Tom: There are bits and pieces of autobiography that are woven into Toby’s narrative. At this point, the fictional stuff seems more real to me that the actual! It was my hope that Toby would be a challenging character, and I think that's proven to be true. People love him, but they also want to smack him. He's very specifically drawn, but I've also learned from my readers that there's a universality to him and his friends. I think it's that sense of early twenty-something hubris that they embody; I don’t know many people who haven't experienced that first-hand. When you're twenty-two, you think you can conquer the world.

OutUK: For much of the book, Toby is obsessed with Subway Boy, a guy he only saw briefly on the train. Have you ever had one of those inexplicable crushes? Did anything ever come of it?
Tom: I am so much like Toby in that way. I can see a photograph of someone and create an entire scenario of what he's like. I think a lot of people do that, though fiction writers do it to an acute degree! I've learned to give up on those crushes because they so rarely come true. My own Subway Boy was actually someone I met on my 25th birthday, and I think it actually was love at first sight, if such a thing is possible. We spent a year and a half together, and it was wonderful, and then I needed to move to LA to write my novel, and he moved to London. But we're still in touch, which is nice.

OutUK: One of your characters deals with HIV. Do you think today's generation of young gay men take the threat of HIV seriously?
Tom: Most recently, with this new strain of HIV being publicised and increasing awareness about the dangers of crystal meth use coupled with unsafe sex, this generation is hopefully becoming more aware. In general, though, until we reach the point where there are no new HIV infections in the gay community, no, I don't think we're all taking the threat seriously enough.

OutUK: What can we do to change that attitude?
Tom: It's pretty simple: people need to be more responsible about their behavior, and focus on activities that are good for them, not those that are harmful. I think it was Harvey Fierstein who said something to the effect of, “Happy people don't need to practice unsafe sex.” If you have a healthy level of self-respect, you won't endanger your health or that of others. There's so much self-hatred in the gay community that people often devalue their own lives.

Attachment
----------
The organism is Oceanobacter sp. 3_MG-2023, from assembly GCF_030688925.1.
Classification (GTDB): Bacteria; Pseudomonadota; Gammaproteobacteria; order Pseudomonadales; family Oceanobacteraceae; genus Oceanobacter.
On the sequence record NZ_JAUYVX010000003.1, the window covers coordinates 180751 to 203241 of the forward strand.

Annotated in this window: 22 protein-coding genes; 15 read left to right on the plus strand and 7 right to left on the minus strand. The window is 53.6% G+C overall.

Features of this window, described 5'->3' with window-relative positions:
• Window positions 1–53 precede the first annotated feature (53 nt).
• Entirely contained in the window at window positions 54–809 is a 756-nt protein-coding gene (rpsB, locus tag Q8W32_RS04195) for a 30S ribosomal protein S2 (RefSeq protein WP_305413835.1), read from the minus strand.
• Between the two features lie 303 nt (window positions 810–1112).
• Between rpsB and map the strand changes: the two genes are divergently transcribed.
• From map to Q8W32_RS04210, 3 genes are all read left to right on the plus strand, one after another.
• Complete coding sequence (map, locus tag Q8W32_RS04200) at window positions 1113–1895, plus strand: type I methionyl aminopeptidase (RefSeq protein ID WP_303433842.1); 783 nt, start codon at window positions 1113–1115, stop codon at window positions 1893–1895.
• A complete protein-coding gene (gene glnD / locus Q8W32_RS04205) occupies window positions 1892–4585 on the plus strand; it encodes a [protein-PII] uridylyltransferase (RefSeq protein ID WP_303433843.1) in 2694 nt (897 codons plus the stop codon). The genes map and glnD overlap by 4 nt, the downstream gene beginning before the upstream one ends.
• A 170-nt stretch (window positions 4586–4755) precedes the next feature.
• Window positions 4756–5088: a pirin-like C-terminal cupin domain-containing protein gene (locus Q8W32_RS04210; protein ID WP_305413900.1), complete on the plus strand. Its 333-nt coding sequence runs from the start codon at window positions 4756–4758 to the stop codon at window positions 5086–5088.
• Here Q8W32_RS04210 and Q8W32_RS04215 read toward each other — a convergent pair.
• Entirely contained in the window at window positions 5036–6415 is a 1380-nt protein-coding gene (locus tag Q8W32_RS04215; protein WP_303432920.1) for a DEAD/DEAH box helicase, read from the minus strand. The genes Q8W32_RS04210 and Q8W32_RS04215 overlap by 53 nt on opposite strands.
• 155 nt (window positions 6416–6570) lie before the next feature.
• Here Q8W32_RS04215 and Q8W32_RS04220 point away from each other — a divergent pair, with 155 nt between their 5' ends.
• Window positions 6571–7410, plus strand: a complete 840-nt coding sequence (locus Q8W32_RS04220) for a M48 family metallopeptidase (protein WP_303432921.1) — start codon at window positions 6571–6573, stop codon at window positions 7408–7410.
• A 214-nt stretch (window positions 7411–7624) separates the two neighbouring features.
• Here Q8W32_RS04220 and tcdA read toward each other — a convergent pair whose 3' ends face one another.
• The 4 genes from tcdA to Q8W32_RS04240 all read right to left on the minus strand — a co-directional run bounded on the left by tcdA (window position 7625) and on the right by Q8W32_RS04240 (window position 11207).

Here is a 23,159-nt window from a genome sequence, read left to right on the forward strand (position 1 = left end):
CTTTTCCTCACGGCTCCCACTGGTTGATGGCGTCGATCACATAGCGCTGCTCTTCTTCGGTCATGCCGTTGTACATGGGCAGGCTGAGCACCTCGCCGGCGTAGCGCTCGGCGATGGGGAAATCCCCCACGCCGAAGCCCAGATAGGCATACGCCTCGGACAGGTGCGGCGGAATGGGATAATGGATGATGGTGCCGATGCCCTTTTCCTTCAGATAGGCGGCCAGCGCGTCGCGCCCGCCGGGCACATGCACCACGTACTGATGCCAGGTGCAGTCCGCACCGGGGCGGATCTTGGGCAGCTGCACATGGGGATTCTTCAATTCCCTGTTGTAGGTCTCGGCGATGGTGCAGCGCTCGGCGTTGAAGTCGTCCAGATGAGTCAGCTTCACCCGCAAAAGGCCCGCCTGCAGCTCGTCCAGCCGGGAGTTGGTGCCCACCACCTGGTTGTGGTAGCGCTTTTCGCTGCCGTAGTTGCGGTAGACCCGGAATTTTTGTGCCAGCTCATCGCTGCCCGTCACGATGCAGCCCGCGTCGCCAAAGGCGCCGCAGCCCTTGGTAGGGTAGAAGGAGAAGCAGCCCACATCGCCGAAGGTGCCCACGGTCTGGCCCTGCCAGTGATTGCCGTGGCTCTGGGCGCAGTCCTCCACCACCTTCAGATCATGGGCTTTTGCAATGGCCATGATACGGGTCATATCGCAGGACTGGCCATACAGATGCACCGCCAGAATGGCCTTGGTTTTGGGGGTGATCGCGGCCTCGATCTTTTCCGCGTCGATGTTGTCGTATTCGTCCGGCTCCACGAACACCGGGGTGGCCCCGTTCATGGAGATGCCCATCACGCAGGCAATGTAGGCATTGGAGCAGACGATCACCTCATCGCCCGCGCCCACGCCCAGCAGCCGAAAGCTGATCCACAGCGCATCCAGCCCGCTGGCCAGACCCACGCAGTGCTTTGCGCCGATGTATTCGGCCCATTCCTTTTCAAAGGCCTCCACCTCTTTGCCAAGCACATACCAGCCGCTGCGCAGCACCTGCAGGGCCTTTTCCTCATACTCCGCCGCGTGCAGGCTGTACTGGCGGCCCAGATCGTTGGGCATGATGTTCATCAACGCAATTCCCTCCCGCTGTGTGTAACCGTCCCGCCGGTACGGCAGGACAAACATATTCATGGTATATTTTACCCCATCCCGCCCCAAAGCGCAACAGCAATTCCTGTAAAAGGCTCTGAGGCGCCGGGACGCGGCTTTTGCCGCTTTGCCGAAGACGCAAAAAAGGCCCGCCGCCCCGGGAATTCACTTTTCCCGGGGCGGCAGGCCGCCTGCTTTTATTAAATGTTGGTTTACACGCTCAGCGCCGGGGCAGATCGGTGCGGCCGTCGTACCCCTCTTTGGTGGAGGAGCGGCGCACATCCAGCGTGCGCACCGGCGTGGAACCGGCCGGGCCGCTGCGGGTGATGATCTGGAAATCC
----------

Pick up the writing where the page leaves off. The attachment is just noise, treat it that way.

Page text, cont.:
OutUK: The screenplay Toby is working on in the book has some serious camp potential. Any chance Breeders could be coming to a cinema (or festival) near you?
Tom: I certainly hope not! My intention was to make it as bad as it possibly could be, while still keeping it within the realm of something that could be dreamt up by a twenty-two year-old Film Studies graduate. Of course, secretly I think it's genius, in that way that seriously bad movies can be. But let's hope The Trouble Boy hits the big screen before Breeders ever does.

OutUK: Who are some of your favourite authors? What books would you recommend to readers who liked your book?
Tom: I think anyone who enjoyed my novel might want to read some of the books that I've loved over the years, stories that inspired me to write long-form fiction: David Leavitt's novels, for example, or Armistead Maupin's Tales Of The City series. Nowadays I read everything from Virginia Woolf to Candace Bushnell, Colm Toibin to Nick Hornby, just to name a few. I don't limit myself to one type of literature any more than I would limit myself to one type of food.

OutUK: Is there anything you'd like to say to your readers?
Tom: Every day when I read the emails that I get through my website, I am amazed and humbled by the passion that readers have for Toby's story. When I got my first fan email well over a decade ago, I realized that having your novel published is about so much more than being a bestseller or getting accolades or even good reviews. Those things are wonderful, but it's knowing that you’ve touched someone, and hopefully enriched their life - that's what makes it all worth it.

The Trouble Boy by Tom Dolby published by Kensington Publishing is available direct from Amazon